Right now, a very hot topic on everyone's mind is privacy. Especially with the news of the NSA and PRISM. Google has been working to clear its name from the whole NSA scandal. CNET reported today that Google is testing encryption for Drive files that could further keep its users' data protected from prying eyes. CNET also reported that Google is already testing the encryption on some files stored inside Drive. Right now Google doesn't encrypt files stored in the cloud, but they do encrypt files being transferred into drive. So basically when they are being uploaded to Drive they are encrypted, before and after they are not.
Google has begun experimenting with encrypting Google Drive files, a privacy-protective move that could curb attempts by the U.S. and other governments to gain access to users' stored files. Two sources told CNET that the Mountain View, Calif.-based company is actively testing encryption to armor files on its cloud-based file storage and synchronization service. One source who is familiar with the project said a small percentage of Google Drive files is currently encrypted.Advertisement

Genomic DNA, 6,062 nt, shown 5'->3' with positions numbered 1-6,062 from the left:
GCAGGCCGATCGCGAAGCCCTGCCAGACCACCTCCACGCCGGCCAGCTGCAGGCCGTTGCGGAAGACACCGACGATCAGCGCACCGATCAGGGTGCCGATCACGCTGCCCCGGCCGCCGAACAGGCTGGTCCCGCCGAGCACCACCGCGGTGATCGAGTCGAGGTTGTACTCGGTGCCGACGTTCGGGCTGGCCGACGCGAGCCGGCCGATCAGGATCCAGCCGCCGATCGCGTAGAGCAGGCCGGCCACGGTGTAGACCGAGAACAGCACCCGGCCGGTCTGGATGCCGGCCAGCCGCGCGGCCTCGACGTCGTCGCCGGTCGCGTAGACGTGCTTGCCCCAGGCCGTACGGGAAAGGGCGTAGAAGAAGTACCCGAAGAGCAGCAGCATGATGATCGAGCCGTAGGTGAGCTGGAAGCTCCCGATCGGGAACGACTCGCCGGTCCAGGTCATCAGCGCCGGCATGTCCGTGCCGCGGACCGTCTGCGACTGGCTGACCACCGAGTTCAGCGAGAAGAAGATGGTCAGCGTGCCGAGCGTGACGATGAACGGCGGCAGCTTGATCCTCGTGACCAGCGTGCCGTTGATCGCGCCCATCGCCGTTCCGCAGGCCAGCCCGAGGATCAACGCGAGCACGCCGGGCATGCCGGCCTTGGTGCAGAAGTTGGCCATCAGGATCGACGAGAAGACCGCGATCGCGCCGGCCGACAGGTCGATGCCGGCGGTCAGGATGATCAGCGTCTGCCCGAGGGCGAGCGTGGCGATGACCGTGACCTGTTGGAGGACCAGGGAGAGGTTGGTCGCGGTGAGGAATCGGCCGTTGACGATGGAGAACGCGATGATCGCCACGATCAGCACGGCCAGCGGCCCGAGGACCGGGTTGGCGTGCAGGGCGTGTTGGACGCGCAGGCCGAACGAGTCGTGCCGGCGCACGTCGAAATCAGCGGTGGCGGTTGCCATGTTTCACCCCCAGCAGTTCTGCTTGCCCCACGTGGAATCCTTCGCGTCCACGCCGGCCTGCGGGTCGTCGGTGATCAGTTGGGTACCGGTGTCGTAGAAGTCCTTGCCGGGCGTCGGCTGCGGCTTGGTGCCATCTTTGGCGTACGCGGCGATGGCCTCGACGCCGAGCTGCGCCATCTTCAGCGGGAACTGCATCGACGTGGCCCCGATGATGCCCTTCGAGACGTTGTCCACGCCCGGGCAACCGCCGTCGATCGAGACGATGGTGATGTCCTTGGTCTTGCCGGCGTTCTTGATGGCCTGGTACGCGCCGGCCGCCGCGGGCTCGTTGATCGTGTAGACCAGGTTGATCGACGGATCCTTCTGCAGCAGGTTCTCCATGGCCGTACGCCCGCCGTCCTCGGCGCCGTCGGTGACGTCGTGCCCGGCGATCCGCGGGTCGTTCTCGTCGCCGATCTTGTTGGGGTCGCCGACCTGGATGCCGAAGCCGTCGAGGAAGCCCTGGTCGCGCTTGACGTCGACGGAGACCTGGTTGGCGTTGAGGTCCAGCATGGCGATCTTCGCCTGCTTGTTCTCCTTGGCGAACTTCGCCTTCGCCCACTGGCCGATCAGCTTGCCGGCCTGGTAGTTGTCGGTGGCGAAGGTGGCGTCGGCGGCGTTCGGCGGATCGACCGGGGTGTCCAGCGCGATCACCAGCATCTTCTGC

Secure encryption of users' private files means that Google would not be able to divulge the contents of stored communications even if NSA submitted a legal order under the Foreign Intelligence Surveillance Act or if police obtained a search warrant for domestic law enforcement purposes.
At this time, Google isn't commenting on the testing, but if they are truly testing encryption (due to all the NSA controversy) then we'd expect a formal announcement coming soon from the Google Drive team. We'll be sure to keep our eyes open for any announcement regarding the new feature.
Encryption is a good feature to be added to Google Drive, especially if Google wants us to use the Cloud exclusively. Which I pretty much do already, except for everything I want encrypted. This is definitely something that Google needs to have for Drive very soon. So hopefully this report is true.
How many of you use the cloud exclusively now? Let us know in the comments below.